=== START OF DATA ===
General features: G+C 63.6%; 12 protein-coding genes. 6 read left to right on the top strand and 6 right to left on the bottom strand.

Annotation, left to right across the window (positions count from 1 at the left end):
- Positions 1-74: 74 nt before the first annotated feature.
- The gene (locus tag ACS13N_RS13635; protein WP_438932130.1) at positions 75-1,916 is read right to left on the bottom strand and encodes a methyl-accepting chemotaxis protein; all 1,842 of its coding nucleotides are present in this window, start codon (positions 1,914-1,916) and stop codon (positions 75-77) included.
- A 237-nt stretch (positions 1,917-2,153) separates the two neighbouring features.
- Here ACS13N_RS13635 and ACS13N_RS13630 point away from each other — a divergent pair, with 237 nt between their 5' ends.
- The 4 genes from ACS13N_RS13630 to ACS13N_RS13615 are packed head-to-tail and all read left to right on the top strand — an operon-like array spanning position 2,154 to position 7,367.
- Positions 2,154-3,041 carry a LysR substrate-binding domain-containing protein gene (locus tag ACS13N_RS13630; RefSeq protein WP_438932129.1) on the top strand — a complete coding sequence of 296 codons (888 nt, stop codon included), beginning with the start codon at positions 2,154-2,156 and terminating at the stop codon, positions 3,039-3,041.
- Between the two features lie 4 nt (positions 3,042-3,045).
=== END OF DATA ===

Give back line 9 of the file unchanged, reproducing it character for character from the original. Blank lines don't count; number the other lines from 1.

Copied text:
- Between the two features lie 4 nt (positions 3,042-3,045).